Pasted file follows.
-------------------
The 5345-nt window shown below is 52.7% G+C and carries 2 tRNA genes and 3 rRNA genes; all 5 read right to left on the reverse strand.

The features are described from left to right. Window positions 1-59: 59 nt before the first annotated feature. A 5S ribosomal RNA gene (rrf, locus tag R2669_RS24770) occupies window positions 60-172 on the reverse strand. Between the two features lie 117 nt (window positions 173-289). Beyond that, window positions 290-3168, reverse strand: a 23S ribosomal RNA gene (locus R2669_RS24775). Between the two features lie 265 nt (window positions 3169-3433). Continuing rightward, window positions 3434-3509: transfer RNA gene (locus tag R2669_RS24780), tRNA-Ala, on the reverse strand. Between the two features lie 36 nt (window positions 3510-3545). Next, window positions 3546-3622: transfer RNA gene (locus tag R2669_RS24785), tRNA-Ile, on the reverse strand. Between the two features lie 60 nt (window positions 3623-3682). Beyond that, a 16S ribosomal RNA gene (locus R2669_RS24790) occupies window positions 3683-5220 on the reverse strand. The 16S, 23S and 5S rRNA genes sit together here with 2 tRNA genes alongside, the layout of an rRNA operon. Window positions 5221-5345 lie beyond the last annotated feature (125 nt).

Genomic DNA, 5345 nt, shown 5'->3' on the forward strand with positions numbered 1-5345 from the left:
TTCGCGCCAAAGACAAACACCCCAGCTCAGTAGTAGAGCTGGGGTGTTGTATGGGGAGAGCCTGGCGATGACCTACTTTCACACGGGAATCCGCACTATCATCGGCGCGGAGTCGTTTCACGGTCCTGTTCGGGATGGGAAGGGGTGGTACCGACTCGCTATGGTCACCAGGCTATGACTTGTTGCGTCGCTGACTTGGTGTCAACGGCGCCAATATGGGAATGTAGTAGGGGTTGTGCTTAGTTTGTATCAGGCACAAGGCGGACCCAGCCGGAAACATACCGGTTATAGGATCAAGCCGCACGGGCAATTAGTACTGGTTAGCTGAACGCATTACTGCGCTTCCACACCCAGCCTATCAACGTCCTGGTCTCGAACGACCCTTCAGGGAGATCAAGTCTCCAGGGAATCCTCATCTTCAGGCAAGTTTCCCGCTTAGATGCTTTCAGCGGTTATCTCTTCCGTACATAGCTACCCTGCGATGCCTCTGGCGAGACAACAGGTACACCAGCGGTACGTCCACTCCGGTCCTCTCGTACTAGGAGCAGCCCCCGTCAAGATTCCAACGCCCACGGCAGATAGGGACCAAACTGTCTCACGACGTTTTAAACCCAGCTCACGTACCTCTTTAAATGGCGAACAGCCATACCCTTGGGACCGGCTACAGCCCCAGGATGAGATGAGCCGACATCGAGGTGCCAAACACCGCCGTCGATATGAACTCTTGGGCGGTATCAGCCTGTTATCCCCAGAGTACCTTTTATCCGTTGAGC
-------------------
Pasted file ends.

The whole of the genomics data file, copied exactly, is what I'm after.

The 5345-nt window shown below is 52.7% G+C and carries 2 tRNA genes and 3 rRNA genes; all 5 read right to left on the reverse strand.

The features are described from left to right. Window positions 1-59: 59 nt before the first annotated feature. A 5S ribosomal RNA gene (rrf, locus tag R2669_RS24770) occupies window positions 60-172 on the reverse strand. Between the two features lie 117 nt (window positions 173-289). Beyond that, window positions 290-3168, reverse strand: a 23S ribosomal RNA gene (locus R2669_RS24775). Between the two features lie 265 nt (window positions 3169-3433). Continuing rightward, window positions 3434-3509: transfer RNA gene (locus tag R2669_RS24780), tRNA-Ala, on the reverse strand. Between the two features lie 36 nt (window positions 3510-3545). Next, window positions 3546-3622: transfer RNA gene (locus tag R2669_RS24785), tRNA-Ile, on the reverse strand. Between the two features lie 60 nt (window positions 3623-3682). Beyond that, a 16S ribosomal RNA gene (locus R2669_RS24790) occupies window positions 3683-5220 on the reverse strand. The 16S, 23S and 5S rRNA genes sit together here with 2 tRNA genes alongside, the layout of an rRNA operon. Window positions 5221-5345 lie beyond the last annotated feature (125 nt).

Genomic DNA, 5345 nt, shown 5'->3' on the forward strand with positions numbered 1-5345 from the left:
TTCGCGCCAAAGACAAACACCCCAGCTCAGTAGTAGAGCTGGGGTGTTGTATGGGGAGAGCCTGGCGATGACCTACTTTCACACGGGAATCCGCACTATCATCGGCGCGGAGTCGTTTCACGGTCCTGTTCGGGATGGGAAGGGGTGGTACCGACTCGCTATGGTCACCAGGCTATGACTTGTTGCGTCGCTGACTTGGTGTCAACGGCGCCAATATGGGAATGTAGTAGGGGTTGTGCTTAGTTTGTATCAGGCACAAGGCGGACCCAGCCGGAAACATACCGGTTATAGGATCAAGCCGCACGGGCAATTAGTACTGGTTAGCTGAACGCATTACTGCGCTTCCACACCCAGCCTATCAACGTCCTGGTCTCGAACGACCCTTCAGGGAGATCAAGTCTCCAGGGAATCCTCATCTTCAGGCAAGTTTCCCGCTTAGATGCTTTCAGCGGTTATCTCTTCCGTACATAGCTACCCTGCGATGCCTCTGGCGAGACAACAGGTACACCAGCGGTACGTCCACTCCGGTCCTCTCGTACTAGGAGCAGCCCCCGTCAAGATTCCAACGCCCACGGCAGATAGGGACCAAACTGTCTCACGACGTTTTAAACCCAGCTCACGTACCTCTTTAAATGGCGAACAGCCATACCCTTGGGACCGGCTACAGCCCCAGGATGAGATGAGCCGACATCGAGGTGCCAAACACCGCCGTCGATATGAACTCTTGGGCGGTATCAGCCTGTTATCCCCAGAGTACCTTTTATCCGTTGAGC